What’s the Enneagram, and what are we talking about when we say type FOUR? Check out our Enneagram Types on Vacation post and our Enneagram Resources page to learn what the Enneagram is and why we think it’s helpful when applied to travel.
People don’t fit in boxes
One of the major arguments against personality typing systems I have heard is that people are so multi-faceted; how can a personality type define all of the subtleties of an individual?
We have been amazed at how extensive the Enneagram is. While you can dabble and learn a great deal of helpful information, you can also do a deep dive and still not touch the bottom.
We would never want to put anyone in a box or say that we completely understand another human being because we will never be able to experience how another brain works.
We’ve found the Enneagram to be extremely helpful in articulating how we’re motivated and learning how to relate to each other as we travel together.
Who is type FOUR
At their best, a type FOUR is creative, and they can hold others’ emotions (both joyful and sorrowful) and their own; they are good listeners and empathizers. They deeply love the atmosphere and bringing all the senses into play when doing anything. They have a rich inner thought life.
FOURS are passionate, desiring others to meet them at their level of intensity in feeling, appreciating beauty, and in the richness of their inner thought life.
FOURS crave ideal circumstances.
They live with a nagging sense that they lack something that everyone else has in themselves. This often leads to feelings of envy as they compare themselves to others.
“With your [FOURS] creativity, imagination, and authentic self-expression, you [FOURS] are an amazing gift to the world.”Becoming Us
By Beth McCord and Jeff McCord
An unhealthy FOUR can be moody, withdrawn, self-centered, and dramatic. In unhealth, they cannot see others’ needs and focus on their emotions.
To better understand FOURS, use our Favorite Enneagram Resources to Help You Learn the Enneagram.
Enneagram type FOUR is often called…
The Romantic. The Individualist. The Aesthetic. The Melancholic. The Special One.
“While it is true that FOURs often feel different from others, they do not really want to be alone. They may feel socially awkward or self-conscious, but they deeply wish to connect with people who understand them and their feelings. The “romantics” of the enneagram, they long for someone to come into their lives and appreciate the secret self that they have privately nurtured and hidden from the world.”The Wisdom of the Enneagram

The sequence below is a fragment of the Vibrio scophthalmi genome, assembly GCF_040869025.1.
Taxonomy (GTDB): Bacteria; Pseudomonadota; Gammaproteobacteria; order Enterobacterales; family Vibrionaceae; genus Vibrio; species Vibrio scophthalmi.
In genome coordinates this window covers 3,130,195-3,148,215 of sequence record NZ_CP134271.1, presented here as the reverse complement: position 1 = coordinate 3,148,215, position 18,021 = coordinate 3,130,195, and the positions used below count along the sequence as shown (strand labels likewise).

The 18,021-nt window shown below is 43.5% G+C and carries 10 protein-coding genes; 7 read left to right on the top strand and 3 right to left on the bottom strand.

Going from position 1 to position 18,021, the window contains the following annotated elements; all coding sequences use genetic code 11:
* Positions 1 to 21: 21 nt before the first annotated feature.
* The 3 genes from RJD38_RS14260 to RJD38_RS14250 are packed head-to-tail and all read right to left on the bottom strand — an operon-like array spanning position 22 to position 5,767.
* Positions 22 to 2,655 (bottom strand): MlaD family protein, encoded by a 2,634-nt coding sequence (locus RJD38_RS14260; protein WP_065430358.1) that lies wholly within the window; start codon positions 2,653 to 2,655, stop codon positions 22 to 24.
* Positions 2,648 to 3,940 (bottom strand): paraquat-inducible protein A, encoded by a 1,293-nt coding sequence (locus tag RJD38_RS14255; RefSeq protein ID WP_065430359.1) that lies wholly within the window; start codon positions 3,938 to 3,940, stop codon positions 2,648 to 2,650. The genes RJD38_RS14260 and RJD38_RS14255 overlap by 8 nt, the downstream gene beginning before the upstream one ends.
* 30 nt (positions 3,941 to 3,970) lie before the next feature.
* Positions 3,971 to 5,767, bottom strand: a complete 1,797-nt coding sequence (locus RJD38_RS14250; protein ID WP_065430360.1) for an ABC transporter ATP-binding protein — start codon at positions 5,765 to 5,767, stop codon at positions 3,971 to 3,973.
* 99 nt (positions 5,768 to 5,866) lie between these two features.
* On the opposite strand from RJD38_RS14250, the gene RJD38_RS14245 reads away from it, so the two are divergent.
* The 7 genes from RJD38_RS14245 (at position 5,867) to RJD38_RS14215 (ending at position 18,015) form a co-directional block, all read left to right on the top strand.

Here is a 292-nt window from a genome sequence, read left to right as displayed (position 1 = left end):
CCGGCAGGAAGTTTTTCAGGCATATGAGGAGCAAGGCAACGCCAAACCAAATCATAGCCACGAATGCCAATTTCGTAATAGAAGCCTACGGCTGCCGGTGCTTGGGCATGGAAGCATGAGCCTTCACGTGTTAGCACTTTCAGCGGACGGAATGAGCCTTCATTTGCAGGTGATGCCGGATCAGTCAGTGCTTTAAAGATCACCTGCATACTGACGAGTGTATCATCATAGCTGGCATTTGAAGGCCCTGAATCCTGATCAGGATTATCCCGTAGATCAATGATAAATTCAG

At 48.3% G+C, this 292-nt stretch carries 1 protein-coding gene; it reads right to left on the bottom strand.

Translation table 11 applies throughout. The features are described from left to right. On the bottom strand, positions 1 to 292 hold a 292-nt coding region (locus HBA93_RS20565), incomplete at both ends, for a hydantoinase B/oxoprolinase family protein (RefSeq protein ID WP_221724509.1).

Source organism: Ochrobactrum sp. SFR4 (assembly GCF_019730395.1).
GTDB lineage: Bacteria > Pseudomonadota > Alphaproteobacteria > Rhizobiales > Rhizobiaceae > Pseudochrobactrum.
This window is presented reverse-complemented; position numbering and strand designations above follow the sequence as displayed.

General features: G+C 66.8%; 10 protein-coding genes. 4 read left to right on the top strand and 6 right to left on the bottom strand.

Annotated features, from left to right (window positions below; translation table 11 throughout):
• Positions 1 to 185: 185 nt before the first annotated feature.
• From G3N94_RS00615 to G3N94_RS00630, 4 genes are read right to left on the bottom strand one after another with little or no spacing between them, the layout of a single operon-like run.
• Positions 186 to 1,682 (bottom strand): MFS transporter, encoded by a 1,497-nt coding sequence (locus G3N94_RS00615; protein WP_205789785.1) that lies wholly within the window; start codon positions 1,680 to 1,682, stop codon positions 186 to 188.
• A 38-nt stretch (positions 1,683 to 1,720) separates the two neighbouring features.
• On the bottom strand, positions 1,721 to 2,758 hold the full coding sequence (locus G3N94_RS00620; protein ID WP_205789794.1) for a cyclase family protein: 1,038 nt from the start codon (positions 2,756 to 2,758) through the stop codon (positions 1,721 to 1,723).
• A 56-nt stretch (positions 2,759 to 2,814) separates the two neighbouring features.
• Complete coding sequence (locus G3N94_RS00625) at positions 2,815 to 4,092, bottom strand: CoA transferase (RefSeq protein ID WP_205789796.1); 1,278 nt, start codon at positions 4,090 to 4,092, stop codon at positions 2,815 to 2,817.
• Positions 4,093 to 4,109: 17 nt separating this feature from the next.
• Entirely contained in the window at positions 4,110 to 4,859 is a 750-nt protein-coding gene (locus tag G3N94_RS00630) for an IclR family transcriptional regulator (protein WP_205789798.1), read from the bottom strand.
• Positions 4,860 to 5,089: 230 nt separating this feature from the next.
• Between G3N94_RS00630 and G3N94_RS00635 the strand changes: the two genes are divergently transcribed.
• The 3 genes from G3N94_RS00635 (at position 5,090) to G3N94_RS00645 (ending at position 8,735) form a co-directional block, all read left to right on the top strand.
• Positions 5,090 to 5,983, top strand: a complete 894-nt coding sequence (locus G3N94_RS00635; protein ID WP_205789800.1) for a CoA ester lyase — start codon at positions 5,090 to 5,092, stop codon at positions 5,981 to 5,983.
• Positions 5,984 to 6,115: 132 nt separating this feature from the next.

Don Richard Riso and Russ Hudson
Of having no identity. Of having no personal significance. Of being inadequate.
“Seek out truthful friends who will mirror you honestly and accurately. Find people who can see your genuine good qualities and talents and support you in their development – as well as speak compassionately, but directly, to you about your blind spots.”The Wisdom of the Enneagram
Don Richard Riso and Russ Hudson
To find themselves and their significance, to create an identity out of their inner experience.
To be unique and special and to live authentically.
Ability to sit in longing and desire without acting on it.
Ability to see and hold both despair and joy in this world.
They can become self-absorbed in the process of trying to discover who they are.
Deadly sin or passion
The feeling that something fundamental is missing in themselves. Feeling that others possess something that they lack. Longing for what they perceive is absent, and often unable to see the blessings they do have.
Enneagram type FOUR strengths
Creativity. FOURS are very aesthetic people. They desire to take on the world and experience it to the fullness of all their senses. They see details that most others miss.
FOURS have a rich internal world. They can also experience a wide range of emotions, much more extensively than many other Enneagram numbers.
FOURS bring depth to life, a keen awareness of what is aesthetically pleasing, and an ability to express themselves clearly. They can go deep into feelings to discover a richness of meaning in life. They can put thoughts and feelings into words, lyrics, musical riffs, art, and many other creative expressions that connect and help others relate.
FOURS desire authenticity in themselves and often from others. They have a deep desire or longing for the richness and intensity of their inner world to resemble the world around them.
Due to their deep emotions and ability to sit in melancholy, FOURS have a fantastic capacity to sit with others in pain. FOURS have an intuition about others’ feelings and can act on that knowledge to support others with authentic empathy.
Enneagram type FOUR struggles